No: a day off isn’t the same as real action
There’s been a lot of talk around the upcoming 150th anniversary of Confederation in two years. However, this year marks several dates of global significances—the 100th anniversary of numerous First World War battles, such as the battle of Ypres. Each Nov. 11, we remember these losses, and we mourn them.
Regularly, proposals are brought forward to make this day a statutory holiday. As noble as the sentiment may be, Remembrance Day shouldn’t be a holiday, because that wouldn’t be the most effective way to honour those who lost their lives in war.
That war, which signalled the end for the great European empires, the rise of communism and set the stage for an even bloodier war, holds deep significance for Canadians.
As Canada fought on the front lines from the beginning as a dominion of the British Empire, the war saw us gain greater independence but also saw deep divisions between our French and English communities on the issue of conscription. In all, over 60,000 Canadians died and 172,000 were wounded.
Let’s be honest, people don’t spend their holidays remembering the losses of a past century. They spend their holidays sleeping-in and partying. Most people won’t spend the Remembrance Day holiday remembering—after all, how many people spend Labour Day thinking about the achievements of our workers?
A day off isn’t the best way to honour the sacrifice made by our soldiers. Instead let’s honour them through deeds, not through words. Soldiers die to make sure that we can be safe. Let’s make sure they don’t have to do that often, and when they do, we support them on the home front.
Holidays and ceremonies can never replace real action. Rather than setting aside one day of the year to remember we should put public effort into ensuring proper medical treatment, especially for the 10 per cent of veterans who suffer from post-traumatic stress disorder, and that our military is modern and well-prepared to defend us, year round.
As well, a holiday isn’t the proper way for the public to be exposed to and educated on the sacrifices made. We have to teach our children history, but we don’t need a holiday to do that. To promote better education, museums and private initiatives also need to be encouraged to educate more people throughout the year—such initiatives will reach out to people in a far more personal way than any bureaucrat-enforced rituals.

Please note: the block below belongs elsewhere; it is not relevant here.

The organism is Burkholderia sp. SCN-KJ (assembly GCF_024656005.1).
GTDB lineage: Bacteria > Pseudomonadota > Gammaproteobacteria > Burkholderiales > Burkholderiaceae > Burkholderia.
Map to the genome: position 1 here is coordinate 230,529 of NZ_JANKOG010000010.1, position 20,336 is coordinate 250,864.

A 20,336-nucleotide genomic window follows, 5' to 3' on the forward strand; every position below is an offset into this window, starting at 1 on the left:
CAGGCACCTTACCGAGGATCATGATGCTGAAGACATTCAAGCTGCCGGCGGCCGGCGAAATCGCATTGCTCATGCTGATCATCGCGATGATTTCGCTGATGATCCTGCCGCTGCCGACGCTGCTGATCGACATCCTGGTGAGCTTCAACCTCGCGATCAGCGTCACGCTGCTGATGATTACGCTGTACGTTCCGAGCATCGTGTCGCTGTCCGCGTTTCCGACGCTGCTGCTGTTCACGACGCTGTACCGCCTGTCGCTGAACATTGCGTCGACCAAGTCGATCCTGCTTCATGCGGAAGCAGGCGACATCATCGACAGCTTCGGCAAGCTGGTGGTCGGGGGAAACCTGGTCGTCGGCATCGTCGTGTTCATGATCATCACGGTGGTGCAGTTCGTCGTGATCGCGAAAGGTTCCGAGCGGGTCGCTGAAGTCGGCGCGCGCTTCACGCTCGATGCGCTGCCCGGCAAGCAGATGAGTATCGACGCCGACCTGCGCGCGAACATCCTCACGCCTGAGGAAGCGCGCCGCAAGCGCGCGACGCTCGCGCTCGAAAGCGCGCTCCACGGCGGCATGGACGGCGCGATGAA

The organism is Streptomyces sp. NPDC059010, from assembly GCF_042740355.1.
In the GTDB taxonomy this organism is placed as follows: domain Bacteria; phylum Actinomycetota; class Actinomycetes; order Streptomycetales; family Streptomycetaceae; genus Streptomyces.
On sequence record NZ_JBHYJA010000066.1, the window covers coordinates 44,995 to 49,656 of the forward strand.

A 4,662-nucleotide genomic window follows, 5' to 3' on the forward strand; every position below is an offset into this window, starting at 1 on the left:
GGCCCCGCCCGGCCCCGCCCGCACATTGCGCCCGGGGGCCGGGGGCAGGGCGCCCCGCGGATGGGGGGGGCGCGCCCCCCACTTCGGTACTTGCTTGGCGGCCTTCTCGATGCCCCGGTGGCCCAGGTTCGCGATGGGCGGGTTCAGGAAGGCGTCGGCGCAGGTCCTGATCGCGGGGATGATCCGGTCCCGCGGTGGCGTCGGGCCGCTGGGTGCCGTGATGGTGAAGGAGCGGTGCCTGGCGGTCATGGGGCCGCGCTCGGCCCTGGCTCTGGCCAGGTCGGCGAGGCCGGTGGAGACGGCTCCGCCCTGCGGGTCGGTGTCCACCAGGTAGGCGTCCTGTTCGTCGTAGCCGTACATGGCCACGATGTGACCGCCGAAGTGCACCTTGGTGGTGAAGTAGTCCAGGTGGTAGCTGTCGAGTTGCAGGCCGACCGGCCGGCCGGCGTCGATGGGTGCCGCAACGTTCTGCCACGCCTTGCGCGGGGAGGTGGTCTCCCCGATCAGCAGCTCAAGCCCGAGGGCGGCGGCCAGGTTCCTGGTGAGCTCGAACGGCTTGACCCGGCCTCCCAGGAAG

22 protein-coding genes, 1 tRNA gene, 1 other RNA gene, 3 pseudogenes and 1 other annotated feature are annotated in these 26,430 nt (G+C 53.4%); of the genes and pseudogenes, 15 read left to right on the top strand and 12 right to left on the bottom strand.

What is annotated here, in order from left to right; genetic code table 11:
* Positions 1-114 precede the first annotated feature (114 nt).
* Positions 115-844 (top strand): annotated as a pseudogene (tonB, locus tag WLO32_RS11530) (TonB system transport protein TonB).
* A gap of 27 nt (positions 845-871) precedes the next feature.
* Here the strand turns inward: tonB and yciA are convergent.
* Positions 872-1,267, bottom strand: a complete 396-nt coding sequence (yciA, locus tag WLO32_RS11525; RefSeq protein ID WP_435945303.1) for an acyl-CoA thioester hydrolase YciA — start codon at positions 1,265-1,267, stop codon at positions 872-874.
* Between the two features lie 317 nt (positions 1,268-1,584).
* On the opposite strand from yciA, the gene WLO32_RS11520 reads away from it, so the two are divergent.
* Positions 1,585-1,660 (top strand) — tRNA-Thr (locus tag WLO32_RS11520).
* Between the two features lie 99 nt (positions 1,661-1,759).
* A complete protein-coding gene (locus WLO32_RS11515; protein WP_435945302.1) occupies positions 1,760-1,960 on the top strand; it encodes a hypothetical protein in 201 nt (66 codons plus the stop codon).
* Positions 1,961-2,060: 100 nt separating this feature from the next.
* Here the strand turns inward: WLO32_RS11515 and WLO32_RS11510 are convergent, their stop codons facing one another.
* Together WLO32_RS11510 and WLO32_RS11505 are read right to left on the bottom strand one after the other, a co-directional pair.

Above all, making Remembrance Day a holiday will only reinforce the idea that remembrance should only be practiced on a single yearly occasion. Our history should be remembered every day, not just once a year.
Making Remembrance Day a holiday would be nothing more than a symbolic gesture which ignores the current problems our troops and veterans are facing. Remembering once a year is good, but implementing real reforms and changing lives is better.
Yes: Making Remembrance Day a holiday is a no-brainer
Every year, Canada observes Remembrance Day on Nov. 11. In the days leading up to it, we wear red poppies to honour all who have served Canada in the armed forces. In all areas of Canada except Nova Scotia, Ontario, Quebec and the Northwest Territories, Remembrance Day is a statutory holiday.
Remembrance Day is already an official holiday elsewhere in Canada, to help people commemorate this important event. Ontario recognizes Family Day as a holiday so it’s an easy leap to give a day-off for an event which is much more significant. Canadians are told that Remembrance Day is important yet many of us don’t have a day off to celebrate it.
In fact, in an interview with the CBC last November, former MP Dan Harris proposed a private member’s bill (C597) that would nationalize the holiday in all of Canada. He said, “All Canadians should have the opportunity to pay their respects and to participate in ceremonies if they choose.”
If Canadians did have the day off from work or school, they would have the freedom to pay their respects to our fallen soldiers and our current soldiers without facing any regulatory conflicts at work.
Canadians would be able to attend the ceremonies held at the National War Memorial here in Ottawa. As it stands in Ontario, for everyone except federal employees, Remembrance Day goes on like any other day, despite its importance.
According to a Global News article from November 2014, “82 per cent of Canadians would like to see Remembrance Day made a national holiday.” The poll also found that 90 per cent of the residents of Ontario “are most likely to observe two minutes of silence at 11:00 a.m. on Nov. 11.” So even if everyone is not in the office or the classroom, our veterans are still being honoured all across Ontario with at least the two minutes of silence they deserve.
People are more likely to engage in the two minutes of silence if they’re in an environment where they feel pressured to, like at the office or in class. However, making Remembrance day a holiday doesn’t mean that these ceremonies will stop, and people may be more inclined to attend an official ceremony if they don’t have to worry about school or work.
All in all, Nov. 11 is not just any other day. It’s a day to say thank you to those who serve our country. It’s a day to remember those who have fallen fighting for the safety of Canadians, and those who are still fighting for us.